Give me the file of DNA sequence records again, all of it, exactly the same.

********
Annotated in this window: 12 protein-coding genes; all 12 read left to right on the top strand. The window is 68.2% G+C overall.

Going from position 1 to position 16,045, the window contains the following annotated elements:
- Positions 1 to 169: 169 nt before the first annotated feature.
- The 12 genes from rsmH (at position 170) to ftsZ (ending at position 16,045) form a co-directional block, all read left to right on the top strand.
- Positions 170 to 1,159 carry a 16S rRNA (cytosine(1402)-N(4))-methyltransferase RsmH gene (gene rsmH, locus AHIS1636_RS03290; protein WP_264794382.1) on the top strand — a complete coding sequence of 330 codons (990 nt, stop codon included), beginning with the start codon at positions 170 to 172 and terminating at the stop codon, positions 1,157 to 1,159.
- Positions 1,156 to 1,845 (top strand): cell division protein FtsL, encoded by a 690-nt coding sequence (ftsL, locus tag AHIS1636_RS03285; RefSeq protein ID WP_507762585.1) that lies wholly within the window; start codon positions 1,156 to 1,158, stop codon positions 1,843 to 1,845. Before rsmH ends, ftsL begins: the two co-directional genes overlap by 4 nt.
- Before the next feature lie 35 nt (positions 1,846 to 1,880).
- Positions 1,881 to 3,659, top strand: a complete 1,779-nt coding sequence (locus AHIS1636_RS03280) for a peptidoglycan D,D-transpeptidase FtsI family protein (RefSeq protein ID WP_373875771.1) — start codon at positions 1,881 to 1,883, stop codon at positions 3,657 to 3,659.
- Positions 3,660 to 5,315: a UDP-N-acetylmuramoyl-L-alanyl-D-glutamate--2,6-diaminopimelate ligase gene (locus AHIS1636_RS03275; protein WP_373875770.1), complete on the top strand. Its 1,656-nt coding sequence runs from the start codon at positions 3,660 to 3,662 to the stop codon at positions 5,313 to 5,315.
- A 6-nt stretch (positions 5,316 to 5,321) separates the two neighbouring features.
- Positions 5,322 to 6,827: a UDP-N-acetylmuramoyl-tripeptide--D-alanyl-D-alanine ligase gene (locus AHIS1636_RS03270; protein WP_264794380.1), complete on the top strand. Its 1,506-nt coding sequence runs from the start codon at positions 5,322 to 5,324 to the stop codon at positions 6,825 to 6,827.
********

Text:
Annotated in this window: 12 protein-coding genes; all 12 read left to right on the top strand. The window is 68.2% G+C overall.

Going from position 1 to position 16,045, the window contains the following annotated elements:
- Positions 1 to 169: 169 nt before the first annotated feature.
- The 12 genes from rsmH (at position 170) to ftsZ (ending at position 16,045) form a co-directional block, all read left to right on the top strand.
- Positions 170 to 1,159 carry a 16S rRNA (cytosine(1402)-N(4))-methyltransferase RsmH gene (gene rsmH, locus AHIS1636_RS03290; protein WP_264794382.1) on the top strand — a complete coding sequence of 330 codons (990 nt, stop codon included), beginning with the start codon at positions 170 to 172 and terminating at the stop codon, positions 1,157 to 1,159.
- Positions 1,156 to 1,845 (top strand): cell division protein FtsL, encoded by a 690-nt coding sequence (ftsL, locus tag AHIS1636_RS03285; RefSeq protein ID WP_507762585.1) that lies wholly within the window; start codon positions 1,156 to 1,158, stop codon positions 1,843 to 1,845. Before rsmH ends, ftsL begins: the two co-directional genes overlap by 4 nt.
- Before the next feature lie 35 nt (positions 1,846 to 1,880).
- Positions 1,881 to 3,659, top strand: a complete 1,779-nt coding sequence (locus AHIS1636_RS03280) for a peptidoglycan D,D-transpeptidase FtsI family protein (RefSeq protein ID WP_373875771.1) — start codon at positions 1,881 to 1,883, stop codon at positions 3,657 to 3,659.
- Positions 3,660 to 5,315: a UDP-N-acetylmuramoyl-L-alanyl-D-glutamate--2,6-diaminopimelate ligase gene (locus AHIS1636_RS03275; protein WP_373875770.1), complete on the top strand. Its 1,656-nt coding sequence runs from the start codon at positions 3,660 to 3,662 to the stop codon at positions 5,313 to 5,315.
- A 6-nt stretch (positions 5,316 to 5,321) separates the two neighbouring features.
- Positions 5,322 to 6,827: a UDP-N-acetylmuramoyl-tripeptide--D-alanyl-D-alanine ligase gene (locus AHIS1636_RS03270; protein WP_264794380.1), complete on the top strand. Its 1,506-nt coding sequence runs from the start codon at positions 5,322 to 5,324 to the stop codon at positions 6,825 to 6,827.